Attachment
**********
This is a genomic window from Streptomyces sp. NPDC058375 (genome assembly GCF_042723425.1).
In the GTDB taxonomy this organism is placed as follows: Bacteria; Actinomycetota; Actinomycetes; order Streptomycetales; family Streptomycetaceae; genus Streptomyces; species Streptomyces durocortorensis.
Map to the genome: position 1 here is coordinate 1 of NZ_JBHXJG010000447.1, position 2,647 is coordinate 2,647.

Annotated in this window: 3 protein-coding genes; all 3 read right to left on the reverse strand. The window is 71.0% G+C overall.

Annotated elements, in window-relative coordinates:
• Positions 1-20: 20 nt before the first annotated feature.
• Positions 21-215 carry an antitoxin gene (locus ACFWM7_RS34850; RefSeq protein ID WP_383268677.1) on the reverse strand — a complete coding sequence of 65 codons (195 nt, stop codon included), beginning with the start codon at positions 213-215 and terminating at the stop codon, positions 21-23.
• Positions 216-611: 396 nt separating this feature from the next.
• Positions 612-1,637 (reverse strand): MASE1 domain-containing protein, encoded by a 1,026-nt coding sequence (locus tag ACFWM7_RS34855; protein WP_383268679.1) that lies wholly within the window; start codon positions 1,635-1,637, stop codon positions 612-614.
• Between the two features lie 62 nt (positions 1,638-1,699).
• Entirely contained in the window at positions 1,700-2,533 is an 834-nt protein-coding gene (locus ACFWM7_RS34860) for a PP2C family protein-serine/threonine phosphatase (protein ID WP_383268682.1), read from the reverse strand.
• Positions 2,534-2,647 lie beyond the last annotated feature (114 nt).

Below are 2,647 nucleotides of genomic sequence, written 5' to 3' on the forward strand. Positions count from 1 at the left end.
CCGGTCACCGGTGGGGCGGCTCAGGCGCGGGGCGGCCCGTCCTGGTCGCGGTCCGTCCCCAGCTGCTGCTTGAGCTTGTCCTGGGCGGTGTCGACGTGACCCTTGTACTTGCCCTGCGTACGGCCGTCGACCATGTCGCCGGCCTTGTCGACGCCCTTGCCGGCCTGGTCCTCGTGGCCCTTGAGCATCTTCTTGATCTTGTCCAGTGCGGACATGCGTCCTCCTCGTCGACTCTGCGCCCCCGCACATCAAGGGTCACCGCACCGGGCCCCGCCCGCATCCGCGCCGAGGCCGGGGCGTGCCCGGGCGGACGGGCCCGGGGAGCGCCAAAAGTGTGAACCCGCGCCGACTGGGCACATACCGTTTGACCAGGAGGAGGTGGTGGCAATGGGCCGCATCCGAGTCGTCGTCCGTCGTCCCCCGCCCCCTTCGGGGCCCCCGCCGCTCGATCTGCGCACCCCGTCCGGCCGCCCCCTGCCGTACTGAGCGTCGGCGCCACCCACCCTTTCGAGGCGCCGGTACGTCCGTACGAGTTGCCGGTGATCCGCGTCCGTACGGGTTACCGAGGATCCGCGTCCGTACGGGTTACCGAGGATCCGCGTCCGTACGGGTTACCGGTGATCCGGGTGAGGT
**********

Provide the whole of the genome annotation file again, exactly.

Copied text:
This is a genomic window from Streptomyces sp. NPDC058375 (genome assembly GCF_042723425.1).
In the GTDB taxonomy this organism is placed as follows: Bacteria; Actinomycetota; Actinomycetes; order Streptomycetales; family Streptomycetaceae; genus Streptomyces; species Streptomyces durocortorensis.
Map to the genome: position 1 here is coordinate 1 of NZ_JBHXJG010000447.1, position 2,647 is coordinate 2,647.

Annotated in this window: 3 protein-coding genes; all 3 read right to left on the reverse strand. The window is 71.0% G+C overall.

Annotated elements, in window-relative coordinates:
• Positions 1-20: 20 nt before the first annotated feature.
• Positions 21-215 carry an antitoxin gene (locus ACFWM7_RS34850; RefSeq protein ID WP_383268677.1) on the reverse strand — a complete coding sequence of 65 codons (195 nt, stop codon included), beginning with the start codon at positions 213-215 and terminating at the stop codon, positions 21-23.
• Positions 216-611: 396 nt separating this feature from the next.
• Positions 612-1,637 (reverse strand): MASE1 domain-containing protein, encoded by a 1,026-nt coding sequence (locus tag ACFWM7_RS34855; protein WP_383268679.1) that lies wholly within the window; start codon positions 1,635-1,637, stop codon positions 612-614.
• Between the two features lie 62 nt (positions 1,638-1,699).
• Entirely contained in the window at positions 1,700-2,533 is an 834-nt protein-coding gene (locus ACFWM7_RS34860) for a PP2C family protein-serine/threonine phosphatase (protein ID WP_383268682.1), read from the reverse strand.
• Positions 2,534-2,647 lie beyond the last annotated feature (114 nt).

Below are 2,647 nucleotides of genomic sequence, written 5' to 3' on the forward strand. Positions count from 1 at the left end.
CCGGTCACCGGTGGGGCGGCTCAGGCGCGGGGCGGCCCGTCCTGGTCGCGGTCCGTCCCCAGCTGCTGCTTGAGCTTGTCCTGGGCGGTGTCGACGTGACCCTTGTACTTGCCCTGCGTACGGCCGTCGACCATGTCGCCGGCCTTGTCGACGCCCTTGCCGGCCTGGTCCTCGTGGCCCTTGAGCATCTTCTTGATCTTGTCCAGTGCGGACATGCGTCCTCCTCGTCGACTCTGCGCCCCCGCACATCAAGGGTCACCGCACCGGGCCCCGCCCGCATCCGCGCCGAGGCCGGGGCGTGCCCGGGCGGACGGGCCCGGGGAGCGCCAAAAGTGTGAACCCGCGCCGACTGGGCACATACCGTTTGACCAGGAGGAGGTGGTGGCAATGGGCCGCATCCGAGTCGTCGTCCGTCGTCCCCCGCCCCCTTCGGGGCCCCCGCCGCTCGATCTGCGCACCCCGTCCGGCCGCCCCCTGCCGTACTGAGCGTCGGCGCCACCCACCCTTTCGAGGCGCCGGTACGTCCGTACGAGTTGCCGGTGATCCGCGTCCGTACGGGTTACCGAGGATCCGCGTCCGTACGGGTTACCGAGGATCCGCGTCCGTACGGGTTACCGGTGATCCGGGTGAGGT